Pipelines into the past

Denver Water crews marvel at water lines from the 1880s as they are replaced to handle new demands.

July 6, 2020 | By: Todd Hartman
Large main water pipe still in the ground and connected.
Denver Water crews replaced a water main dating to 1881 underneath Colfax Avenue in downtown Denver. Photo credit: Denver Water.

 

Some things were built to last: your dad’s power drill, your grandma’s skillet. The walls of Troy. Twinkies.

Add to the mix pipes laid under Denver’s streets in the 1880s that continue to convey water to this very day.

Those pipes were constructed of cast iron and are so old they were put in place by water providers that predate Denver Water. What’s more, some of the pipes remain in good shape some 140 years later.

Now, though, Denver Water is replacing several downtown blocks worth of those old, cast-iron pipes.

Not because they don’t work anymore, but because repair kits no longer exist for them. So if something goes wrong, it is harder for crews to make it right.

“Parts are no longer available to repair these mains. They have to be custom manufactured at a premium price,” explained Alan Crouch, a senior engineer at Denver Water.

As downtown grows, water pipes also need to be able to carry more water, primarily to ensure there’s enough water available to suppress fires in bigger and taller buildings in the area. That’s another reason to replace these 19th century workhorses.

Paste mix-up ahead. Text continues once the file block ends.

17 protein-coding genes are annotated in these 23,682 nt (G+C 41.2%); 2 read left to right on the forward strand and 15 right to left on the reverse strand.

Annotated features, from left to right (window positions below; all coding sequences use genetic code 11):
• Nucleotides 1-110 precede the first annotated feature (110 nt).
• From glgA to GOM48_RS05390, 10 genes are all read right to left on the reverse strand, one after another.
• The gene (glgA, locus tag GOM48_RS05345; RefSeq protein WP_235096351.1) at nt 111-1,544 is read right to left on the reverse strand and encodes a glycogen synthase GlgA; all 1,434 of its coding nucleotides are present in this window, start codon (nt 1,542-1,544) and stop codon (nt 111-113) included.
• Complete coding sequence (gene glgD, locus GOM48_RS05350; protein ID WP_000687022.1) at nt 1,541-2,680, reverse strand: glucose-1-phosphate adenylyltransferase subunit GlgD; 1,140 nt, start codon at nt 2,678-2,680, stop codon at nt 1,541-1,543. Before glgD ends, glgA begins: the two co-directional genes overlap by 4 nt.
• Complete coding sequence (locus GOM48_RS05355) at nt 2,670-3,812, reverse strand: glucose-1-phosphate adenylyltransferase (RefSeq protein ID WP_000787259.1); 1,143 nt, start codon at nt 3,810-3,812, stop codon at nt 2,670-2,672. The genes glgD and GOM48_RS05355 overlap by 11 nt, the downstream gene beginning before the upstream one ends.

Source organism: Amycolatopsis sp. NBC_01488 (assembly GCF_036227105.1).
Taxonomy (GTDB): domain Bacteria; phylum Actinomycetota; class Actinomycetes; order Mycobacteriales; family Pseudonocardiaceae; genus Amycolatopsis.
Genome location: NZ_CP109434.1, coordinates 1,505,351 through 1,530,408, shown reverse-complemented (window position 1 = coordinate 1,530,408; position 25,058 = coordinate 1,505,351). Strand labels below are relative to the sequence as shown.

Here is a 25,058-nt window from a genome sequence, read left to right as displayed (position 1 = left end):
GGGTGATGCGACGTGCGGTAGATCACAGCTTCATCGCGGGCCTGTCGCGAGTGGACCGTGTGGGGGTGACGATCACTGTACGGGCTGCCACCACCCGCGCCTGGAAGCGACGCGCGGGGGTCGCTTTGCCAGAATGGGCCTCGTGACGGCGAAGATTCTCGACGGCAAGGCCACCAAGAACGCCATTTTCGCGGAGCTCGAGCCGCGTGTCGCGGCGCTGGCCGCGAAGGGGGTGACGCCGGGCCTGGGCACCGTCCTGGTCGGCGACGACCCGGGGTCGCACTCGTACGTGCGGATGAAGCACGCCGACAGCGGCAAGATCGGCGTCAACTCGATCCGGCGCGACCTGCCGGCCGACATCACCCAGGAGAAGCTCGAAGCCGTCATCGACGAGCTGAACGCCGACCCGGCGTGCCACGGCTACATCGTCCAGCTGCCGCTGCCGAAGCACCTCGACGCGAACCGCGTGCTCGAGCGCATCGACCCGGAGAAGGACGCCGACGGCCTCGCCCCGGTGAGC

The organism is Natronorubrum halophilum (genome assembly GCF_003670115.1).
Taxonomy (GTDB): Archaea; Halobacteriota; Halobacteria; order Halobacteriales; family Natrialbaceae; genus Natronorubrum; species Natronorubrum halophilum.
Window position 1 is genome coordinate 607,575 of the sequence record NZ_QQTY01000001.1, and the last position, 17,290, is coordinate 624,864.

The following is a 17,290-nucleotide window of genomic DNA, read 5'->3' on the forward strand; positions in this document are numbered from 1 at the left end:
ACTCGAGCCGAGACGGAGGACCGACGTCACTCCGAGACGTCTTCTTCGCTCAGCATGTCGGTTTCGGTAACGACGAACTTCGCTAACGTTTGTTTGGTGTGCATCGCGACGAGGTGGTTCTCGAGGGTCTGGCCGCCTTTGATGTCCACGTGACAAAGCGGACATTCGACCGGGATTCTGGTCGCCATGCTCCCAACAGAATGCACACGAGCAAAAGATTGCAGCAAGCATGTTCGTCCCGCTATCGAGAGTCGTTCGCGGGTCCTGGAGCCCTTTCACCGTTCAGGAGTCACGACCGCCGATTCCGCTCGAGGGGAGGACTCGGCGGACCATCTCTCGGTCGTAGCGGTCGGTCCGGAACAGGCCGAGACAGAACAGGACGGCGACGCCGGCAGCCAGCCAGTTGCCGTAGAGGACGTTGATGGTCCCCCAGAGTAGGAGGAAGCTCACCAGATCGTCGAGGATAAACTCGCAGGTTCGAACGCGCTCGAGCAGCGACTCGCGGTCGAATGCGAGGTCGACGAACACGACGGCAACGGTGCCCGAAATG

Black and white photograph of snow covered Denver street, with a horse drawn wagon coming down the middle of the road.
A view of Welton Street and 16th in Denver in the late 1880s. Photo credit: Denver Public Library, Western HIstory Photographic Collections.

 

To understand how long these robust water pipes have endured, consider the state of the world at the time these pipes were buried underground.

In the United States, Chester Arthur was serving as president, from 1881 to 1885, following the assassination of President James Garfield. In Europe, Otto von Bismarck was dominating affairs as the “Iron Chancellor” of Germany, serving from 1871 to 1890.

And Russia was still ruled by czars. Alexander II, known as “The Liberator,” was assassinated in 1881 (the same year the pipe in the picture atop this story was installed).

The year 1883, another year we can date-match some of the pipes now being replaced in Denver’s downtown, saw the cataclysmic eruption of Krakatoa in Indonesia, among the most destructive in history. The volcanic event took some 36,000 lives in the nearby coastal towns of Java and Sumatra and created tidal waves as far away as Hawaii.

The 1880s also saw Congress ban Chinese immigrants from entering the United States. A year before that, a gunfight broke out near the O.K. Corral in Tombstone, Arizona, between a gang of outlaws and some lawmen named Earp and Holliday.

Black and white portrait of Chester Arthur.
Chester Arthur was the 21st president of the United States. He is perhaps underappreciated for his role in civil service reform. Photo credit: POTUS.com

 

Locally, Colorado was coming into its own.

Denver’s population was 35,000 in 1880. The growing city’s need for energy was met with coal supplied from mines in Jefferson, Weld and Boulder — yes, Boulder — counties.

Across the state, silver mining was the big economic driver. The decade saw an explosion of rail lines winding into the state’s remotest corners to carry away the ore. But women wouldn’t get the right to vote in Colorado for years; that would come in 1893.

Throughout all this history, these old pipes remained rocks of dependability.

They are so well preserved that original markings on the exterior remain entirely legible, Crouch said.